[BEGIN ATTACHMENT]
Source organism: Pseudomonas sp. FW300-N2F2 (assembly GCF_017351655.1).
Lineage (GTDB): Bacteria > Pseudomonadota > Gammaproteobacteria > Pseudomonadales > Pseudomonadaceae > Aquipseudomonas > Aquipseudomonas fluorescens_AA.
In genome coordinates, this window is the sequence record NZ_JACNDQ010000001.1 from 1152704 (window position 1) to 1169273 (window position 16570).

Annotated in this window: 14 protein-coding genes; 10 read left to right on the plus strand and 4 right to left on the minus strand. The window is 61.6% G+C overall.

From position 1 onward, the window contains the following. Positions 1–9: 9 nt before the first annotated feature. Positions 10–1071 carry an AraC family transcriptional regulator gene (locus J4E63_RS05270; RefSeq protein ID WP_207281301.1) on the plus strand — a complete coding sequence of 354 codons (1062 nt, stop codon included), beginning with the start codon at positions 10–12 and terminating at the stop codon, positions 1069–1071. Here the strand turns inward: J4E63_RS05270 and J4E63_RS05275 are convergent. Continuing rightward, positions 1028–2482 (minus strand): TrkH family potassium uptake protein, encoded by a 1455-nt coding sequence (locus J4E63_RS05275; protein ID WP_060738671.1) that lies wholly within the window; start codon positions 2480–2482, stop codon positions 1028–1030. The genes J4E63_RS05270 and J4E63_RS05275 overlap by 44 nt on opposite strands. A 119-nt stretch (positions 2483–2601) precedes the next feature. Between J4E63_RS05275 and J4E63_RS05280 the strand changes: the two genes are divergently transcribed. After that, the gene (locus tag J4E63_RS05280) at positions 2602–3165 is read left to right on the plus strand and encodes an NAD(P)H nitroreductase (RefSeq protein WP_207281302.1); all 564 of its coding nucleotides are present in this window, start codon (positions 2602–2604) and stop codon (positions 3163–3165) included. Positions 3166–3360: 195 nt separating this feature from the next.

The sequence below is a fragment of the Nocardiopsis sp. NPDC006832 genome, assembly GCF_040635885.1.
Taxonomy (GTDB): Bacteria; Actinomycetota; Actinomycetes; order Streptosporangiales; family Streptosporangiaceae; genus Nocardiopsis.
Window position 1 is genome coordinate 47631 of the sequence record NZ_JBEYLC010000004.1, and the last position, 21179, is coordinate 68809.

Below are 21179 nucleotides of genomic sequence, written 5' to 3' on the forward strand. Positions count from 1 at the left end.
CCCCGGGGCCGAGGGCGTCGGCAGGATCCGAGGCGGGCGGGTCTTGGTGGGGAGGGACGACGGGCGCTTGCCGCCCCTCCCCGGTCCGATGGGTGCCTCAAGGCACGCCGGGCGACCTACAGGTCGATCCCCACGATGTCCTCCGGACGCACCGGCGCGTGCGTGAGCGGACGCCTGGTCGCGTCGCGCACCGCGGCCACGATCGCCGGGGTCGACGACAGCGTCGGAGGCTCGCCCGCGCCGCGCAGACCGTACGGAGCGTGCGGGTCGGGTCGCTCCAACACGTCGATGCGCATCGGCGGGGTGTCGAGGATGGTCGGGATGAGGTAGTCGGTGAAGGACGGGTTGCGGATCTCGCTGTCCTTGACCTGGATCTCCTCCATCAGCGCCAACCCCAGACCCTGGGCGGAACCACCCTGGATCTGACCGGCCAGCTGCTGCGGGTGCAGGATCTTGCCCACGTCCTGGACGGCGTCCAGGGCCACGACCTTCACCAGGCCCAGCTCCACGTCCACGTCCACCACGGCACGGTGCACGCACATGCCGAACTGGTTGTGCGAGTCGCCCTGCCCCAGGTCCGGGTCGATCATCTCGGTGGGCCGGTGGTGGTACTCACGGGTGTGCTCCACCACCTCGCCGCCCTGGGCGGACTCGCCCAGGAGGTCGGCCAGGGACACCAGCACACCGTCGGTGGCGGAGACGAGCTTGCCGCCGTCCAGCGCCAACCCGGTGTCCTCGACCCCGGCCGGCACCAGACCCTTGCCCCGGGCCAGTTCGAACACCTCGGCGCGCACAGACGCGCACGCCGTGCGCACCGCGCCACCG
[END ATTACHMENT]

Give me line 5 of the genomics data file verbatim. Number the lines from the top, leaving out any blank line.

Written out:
From position 1 onward, the window contains the following. Positions 1–9: 9 nt before the first annotated feature. Positions 10–1071 carry an AraC family transcriptional regulator gene (locus J4E63_RS05270; RefSeq protein ID WP_207281301.1) on the plus strand — a complete coding sequence of 354 codons (1062 nt, stop codon included), beginning with the start codon at positions 10–12 and terminating at the stop codon, positions 1069–1071. Here the strand turns inward: J4E63_RS05270 and J4E63_RS05275 are convergent. Continuing rightward, positions 1028–2482 (minus strand): TrkH family potassium uptake protein, encoded by a 1455-nt coding sequence (locus J4E63_RS05275; protein ID WP_060738671.1) that lies wholly within the window; start codon positions 2480–2482, stop codon positions 1028–1030. The genes J4E63_RS05270 and J4E63_RS05275 overlap by 44 nt on opposite strands. A 119-nt stretch (positions 2483–2601) precedes the next feature. Between J4E63_RS05275 and J4E63_RS05280 the strand changes: the two genes are divergently transcribed. After that, the gene (locus tag J4E63_RS05280) at positions 2602–3165 is read left to right on the plus strand and encodes an NAD(P)H nitroreductase (RefSeq protein WP_207281302.1); all 564 of its coding nucleotides are present in this window, start codon (positions 2602–2604) and stop codon (positions 3163–3165) included. Positions 3166–3360: 195 nt separating this feature from the next.